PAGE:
Don’t be surprised if you see minor activity on Tremon Street between Massachusetts Avenue and Herald Street in the South End this season as the city makes preparations to begin construction on the street’s long-anticipated redesign.
The Public Works Department has contracted with D’Allessandro Corporation to build changes on Tremont Street, according to the city, and is working now to finalize details of the construction period.
According to the city, accessible ramps at all intersections; raised crosswalks at unsignalized intersections along Tremont Street, including new drainage where needed; replaced brick sidewalks in the work area; pedestrian protection islands at crosswalks over Tremont Street; new curb regulations that provide more commercial and short-term access during the day; parking-protected bike lanes; and a complete repaving of the street South End residents can expect from the project are among the benefits that South End residents can expect from the project.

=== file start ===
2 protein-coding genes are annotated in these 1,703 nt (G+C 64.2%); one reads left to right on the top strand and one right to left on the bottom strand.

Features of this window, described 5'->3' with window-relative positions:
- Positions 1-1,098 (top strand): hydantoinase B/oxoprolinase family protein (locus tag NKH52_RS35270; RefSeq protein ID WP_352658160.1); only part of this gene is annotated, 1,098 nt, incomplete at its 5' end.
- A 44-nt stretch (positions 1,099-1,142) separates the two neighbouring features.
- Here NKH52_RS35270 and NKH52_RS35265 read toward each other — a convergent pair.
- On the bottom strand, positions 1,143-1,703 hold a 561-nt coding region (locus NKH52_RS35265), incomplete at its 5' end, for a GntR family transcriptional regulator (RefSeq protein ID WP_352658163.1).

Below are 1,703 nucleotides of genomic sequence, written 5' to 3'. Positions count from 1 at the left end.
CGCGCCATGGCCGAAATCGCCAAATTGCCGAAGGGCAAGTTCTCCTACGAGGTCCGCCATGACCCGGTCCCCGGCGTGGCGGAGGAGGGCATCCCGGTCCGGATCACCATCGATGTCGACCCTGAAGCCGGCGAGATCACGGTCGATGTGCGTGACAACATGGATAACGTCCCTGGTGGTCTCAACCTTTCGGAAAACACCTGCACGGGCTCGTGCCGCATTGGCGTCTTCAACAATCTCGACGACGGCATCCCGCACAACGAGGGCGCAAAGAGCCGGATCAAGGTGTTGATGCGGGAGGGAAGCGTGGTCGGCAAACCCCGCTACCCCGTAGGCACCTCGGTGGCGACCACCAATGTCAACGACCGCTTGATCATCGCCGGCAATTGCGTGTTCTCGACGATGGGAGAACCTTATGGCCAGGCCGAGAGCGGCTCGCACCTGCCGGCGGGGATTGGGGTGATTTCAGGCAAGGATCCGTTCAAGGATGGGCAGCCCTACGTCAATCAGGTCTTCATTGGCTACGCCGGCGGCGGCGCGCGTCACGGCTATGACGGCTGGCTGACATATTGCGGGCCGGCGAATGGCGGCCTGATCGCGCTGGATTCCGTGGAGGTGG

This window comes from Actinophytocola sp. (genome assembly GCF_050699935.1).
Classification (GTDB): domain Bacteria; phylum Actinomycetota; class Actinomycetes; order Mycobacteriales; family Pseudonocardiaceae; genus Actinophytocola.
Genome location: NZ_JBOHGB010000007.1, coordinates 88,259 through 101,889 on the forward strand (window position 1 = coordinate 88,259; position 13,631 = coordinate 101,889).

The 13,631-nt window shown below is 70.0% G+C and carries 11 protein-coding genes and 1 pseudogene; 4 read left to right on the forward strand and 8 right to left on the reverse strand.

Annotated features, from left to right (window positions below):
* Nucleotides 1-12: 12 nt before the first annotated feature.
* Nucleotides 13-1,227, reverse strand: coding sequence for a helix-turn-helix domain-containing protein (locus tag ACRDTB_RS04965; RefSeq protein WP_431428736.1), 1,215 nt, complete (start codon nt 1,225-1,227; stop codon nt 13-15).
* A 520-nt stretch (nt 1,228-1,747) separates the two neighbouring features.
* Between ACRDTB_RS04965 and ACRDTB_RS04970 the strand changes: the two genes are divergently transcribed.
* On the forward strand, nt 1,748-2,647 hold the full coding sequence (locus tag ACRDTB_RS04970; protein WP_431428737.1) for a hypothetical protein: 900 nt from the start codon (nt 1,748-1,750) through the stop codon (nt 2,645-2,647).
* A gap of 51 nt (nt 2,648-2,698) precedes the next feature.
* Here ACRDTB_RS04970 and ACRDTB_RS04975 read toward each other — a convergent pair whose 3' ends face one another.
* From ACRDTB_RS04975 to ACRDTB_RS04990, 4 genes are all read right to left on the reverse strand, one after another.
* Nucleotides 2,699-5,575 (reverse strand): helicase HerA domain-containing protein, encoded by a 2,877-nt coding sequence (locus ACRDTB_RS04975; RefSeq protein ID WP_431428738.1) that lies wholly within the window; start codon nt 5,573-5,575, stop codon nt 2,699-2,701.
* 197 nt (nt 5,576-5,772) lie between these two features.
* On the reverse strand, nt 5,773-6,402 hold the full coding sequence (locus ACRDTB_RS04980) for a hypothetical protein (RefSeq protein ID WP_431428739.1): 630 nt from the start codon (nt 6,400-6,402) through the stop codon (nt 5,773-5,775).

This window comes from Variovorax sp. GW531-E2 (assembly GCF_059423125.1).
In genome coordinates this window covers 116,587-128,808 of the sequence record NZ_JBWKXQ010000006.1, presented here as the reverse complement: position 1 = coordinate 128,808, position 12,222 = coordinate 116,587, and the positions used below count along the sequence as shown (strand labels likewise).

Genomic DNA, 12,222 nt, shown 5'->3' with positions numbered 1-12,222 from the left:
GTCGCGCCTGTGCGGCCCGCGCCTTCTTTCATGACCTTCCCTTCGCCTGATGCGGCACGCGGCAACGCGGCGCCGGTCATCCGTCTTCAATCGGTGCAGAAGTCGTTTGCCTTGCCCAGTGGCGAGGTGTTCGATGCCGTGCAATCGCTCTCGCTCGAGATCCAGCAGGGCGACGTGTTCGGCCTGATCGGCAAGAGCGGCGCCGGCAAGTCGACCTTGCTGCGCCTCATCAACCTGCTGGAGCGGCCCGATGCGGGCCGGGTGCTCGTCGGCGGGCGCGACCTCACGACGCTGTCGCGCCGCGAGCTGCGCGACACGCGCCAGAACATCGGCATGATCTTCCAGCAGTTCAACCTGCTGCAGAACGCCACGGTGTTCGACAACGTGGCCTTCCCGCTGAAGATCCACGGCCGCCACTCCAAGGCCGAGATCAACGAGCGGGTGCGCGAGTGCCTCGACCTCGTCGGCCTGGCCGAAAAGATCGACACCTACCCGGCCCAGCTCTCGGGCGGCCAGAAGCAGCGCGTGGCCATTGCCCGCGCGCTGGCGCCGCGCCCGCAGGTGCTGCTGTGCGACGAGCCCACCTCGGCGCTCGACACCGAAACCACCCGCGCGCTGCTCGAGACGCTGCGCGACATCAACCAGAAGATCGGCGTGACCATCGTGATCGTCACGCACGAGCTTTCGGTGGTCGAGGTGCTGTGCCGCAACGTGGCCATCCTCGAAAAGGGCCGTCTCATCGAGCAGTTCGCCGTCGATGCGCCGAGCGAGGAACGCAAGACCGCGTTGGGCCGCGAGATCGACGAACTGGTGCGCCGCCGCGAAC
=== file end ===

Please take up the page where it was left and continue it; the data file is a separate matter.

“As work begins, we will provide updates as often as we are able,” according to the city’s website. “The contractor is aware that coordination with local businesses and residents is necessary. We will also work with the MBTA and BPS transportation to ensure everyone on buses can still travel safely during construction. We hope to minimize disruption as much as possible.’
Bostonians had identified the Tremont Street redesign project as a priority project for the city’s Go Boston 2030 process, which aims to create more equitable travel options for residents citywide.
Tremont Street is in the top 3 percent for pedestrian crashes on city-owned streets, according to the city, and two people lost their lives while attempting to cross Tremont Street at one of the many four-lane crosswalks in recent years. The city’s data show that 53 crashes resulted in an EMS response in the last three years, including 19 incidents involving pedestrians.
Visit https://www.boston.gov/departments/transportation/tremont-street-design-project to learn more about the project.